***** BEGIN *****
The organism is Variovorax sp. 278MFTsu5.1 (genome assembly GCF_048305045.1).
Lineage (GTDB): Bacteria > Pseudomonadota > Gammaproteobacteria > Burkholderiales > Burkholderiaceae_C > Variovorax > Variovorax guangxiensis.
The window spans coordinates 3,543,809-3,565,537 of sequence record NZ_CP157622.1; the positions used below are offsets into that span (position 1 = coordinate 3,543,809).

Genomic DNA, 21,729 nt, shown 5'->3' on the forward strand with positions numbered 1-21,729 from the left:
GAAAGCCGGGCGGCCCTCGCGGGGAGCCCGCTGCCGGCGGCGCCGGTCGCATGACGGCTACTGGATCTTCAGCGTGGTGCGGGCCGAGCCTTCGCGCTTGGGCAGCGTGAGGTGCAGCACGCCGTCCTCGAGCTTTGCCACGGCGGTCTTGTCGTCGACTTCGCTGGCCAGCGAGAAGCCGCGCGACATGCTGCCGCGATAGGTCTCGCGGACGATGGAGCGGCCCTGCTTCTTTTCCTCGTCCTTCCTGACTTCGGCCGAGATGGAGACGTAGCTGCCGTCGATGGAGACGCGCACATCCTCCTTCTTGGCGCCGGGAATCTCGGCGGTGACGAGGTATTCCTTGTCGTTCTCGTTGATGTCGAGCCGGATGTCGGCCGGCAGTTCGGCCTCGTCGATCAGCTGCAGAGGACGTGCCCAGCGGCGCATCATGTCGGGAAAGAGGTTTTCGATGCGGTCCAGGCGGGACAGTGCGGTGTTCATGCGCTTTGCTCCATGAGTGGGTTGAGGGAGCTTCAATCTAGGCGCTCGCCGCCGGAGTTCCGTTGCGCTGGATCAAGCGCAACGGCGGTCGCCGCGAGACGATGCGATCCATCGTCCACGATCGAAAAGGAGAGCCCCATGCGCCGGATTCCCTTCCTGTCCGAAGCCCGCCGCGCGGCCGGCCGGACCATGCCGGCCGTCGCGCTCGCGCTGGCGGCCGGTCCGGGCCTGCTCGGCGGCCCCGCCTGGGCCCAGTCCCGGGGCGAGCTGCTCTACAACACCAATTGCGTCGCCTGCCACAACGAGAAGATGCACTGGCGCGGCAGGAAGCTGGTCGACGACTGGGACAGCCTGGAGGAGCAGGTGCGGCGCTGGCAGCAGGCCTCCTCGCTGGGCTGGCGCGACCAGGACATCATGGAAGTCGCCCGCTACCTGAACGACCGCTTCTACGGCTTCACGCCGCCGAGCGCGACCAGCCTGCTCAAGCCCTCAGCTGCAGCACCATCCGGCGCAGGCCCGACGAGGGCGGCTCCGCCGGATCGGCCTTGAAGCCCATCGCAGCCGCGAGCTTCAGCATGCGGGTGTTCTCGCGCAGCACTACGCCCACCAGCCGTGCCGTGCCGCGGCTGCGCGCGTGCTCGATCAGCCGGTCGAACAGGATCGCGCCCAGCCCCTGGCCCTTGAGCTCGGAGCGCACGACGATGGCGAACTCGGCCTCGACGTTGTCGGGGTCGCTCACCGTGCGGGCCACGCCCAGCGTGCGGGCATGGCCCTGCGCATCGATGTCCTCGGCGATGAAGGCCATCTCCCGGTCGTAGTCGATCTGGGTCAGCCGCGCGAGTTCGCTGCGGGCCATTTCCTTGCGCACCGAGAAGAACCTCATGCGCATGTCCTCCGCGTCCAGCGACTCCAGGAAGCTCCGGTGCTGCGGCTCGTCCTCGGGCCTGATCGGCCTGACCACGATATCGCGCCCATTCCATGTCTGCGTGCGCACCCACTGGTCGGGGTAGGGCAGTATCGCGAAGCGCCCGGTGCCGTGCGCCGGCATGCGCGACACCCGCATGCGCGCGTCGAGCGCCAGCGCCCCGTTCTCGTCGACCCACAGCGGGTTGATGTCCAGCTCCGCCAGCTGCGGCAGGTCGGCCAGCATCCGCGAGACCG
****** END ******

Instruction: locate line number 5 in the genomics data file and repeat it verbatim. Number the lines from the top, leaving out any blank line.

GAAAGCCGGGCGGCCCTCGCGGGGAGCCCGCTGCCGGCGGCGCCGGTCGCATGACGGCTACTGGATCTTCAGCGTGGTGCGGGCCGAGCCTTCGCGCTTGGGCAGCGTGAGGTGCAGCACGCCGTCCTCGAGCTTTGCCACGGCGGTCTTGTCGTCGACTTCGCTGGCCAGCGAGAAGCCGCGCGACATGCTGCCGCGATAGGTCTCGCGGACGATGGAGCGGCCCTGCTTCTTTTCCTCGTCCTTCCTGACTTCGGCCGAGATGGAGACGTAGCTGCCGTCGATGGAGACGCGCACATCCTCCTTCTTGGCGCCGGGAATCTCGGCGGTGACGAGGTATTCCTTGTCGTTCTCGTTGATGTCGAGCCGGATGTCGGCCGGCAGTTCGGCCTCGTCGATCAGCTGCAGAGGACGTGCCCAGCGGCGCATCATGTCGGGAAAGAGGTTTTCGATGCGGTCCAGGCGGGACAGTGCGGTGTTCATGCGCTTTGCTCCATGAGTGGGTTGAGGGAGCTTCAATCTAGGCGCTCGCCGCCGGAGTTCCGTTGCGCTGGATCAAGCGCAACGGCGGTCGCCGCGAGACGATGCGATCCATCGTCCACGATCGAAAAGGAGAGCCCCATGCGCCGGATTCCCTTCCTGTCCGAAGCCCGCCGCGCGGCCGGCCGGACCATGCCGGCCGTCGCGCTCGCGCTGGCGGCCGGTCCGGGCCTGCTCGGCGGCCCCGCCTGGGCCCAGTCCCGGGGCGAGCTGCTCTACAACACCAATTGCGTCGCCTGCCACAACGAGAAGATGCACTGGCGCGGCAGGAAGCTGGTCGACGACTGGGACAGCCTGGAGGAGCAGGTGCGGCGCTGGCAGCAGGCCTCCTCGCTGGGCTGGCGCGACCAGGACATCATGGAAGTCGCCCGCTACCTGAACGACCGCTTCTACGGCTTCACGCCGCCGAGCGCGACCAGCCTGCTCAAGCCCTCAGCTGCAGCACCATCCGGCGCAGGCCCGACGAGGGCGGCTCCGCCGGATCGGCCTTGAAGCCCATCGCAGCCGCGAGCTTCAGCATGCGGGTGTTCTCGCGCAGCACTACGCCCACCAGCCGTGCCGTGCCGCGGCTGCGCGCGTGCTCGATCAGCCGGTCGAACAGGATCGCGCCCAGCCCCTGGCCCTTGAGCTCGGAGCGCACGACGATGGCGAACTCGGCCTCGACGTTGTCGGGGTCGCTCACCGTGCGGGCCACGCCCAGCGTGCGGGCATGGCCCTGCGCATCGATGTCCTCGGCGATGAAGGCCATCTCCCGGTCGTAGTCGATCTGGGTCAGCCGCGCGAGTTCGCTGCGGGCCATTTCCTTGCGCACCGAGAAGAACCTCATGCGCATGTCCTCCGCGTCCAGCGACTCCAGGAAGCTCCGGTGCTGCGGCTCGTCCTCGGGCCTGATCGGCCTGACCACGATATCGCGCCCATTCCATGTCTGCGTGCGCACCCACTGGTCGGGGTAGGGCAGTATCGCGAAGCGCCCGGTGCCGTGCGCCGGCATGCGCGACACCCGCATGCGCGCGTCGAGCGCCAGCGCCCCGTTCTCGTCGACCCACAGCGGGTTGATGTCCAGCTCCGCCAGCTGCGGCAGGTCGGCCAGCATCCGCGAGACCG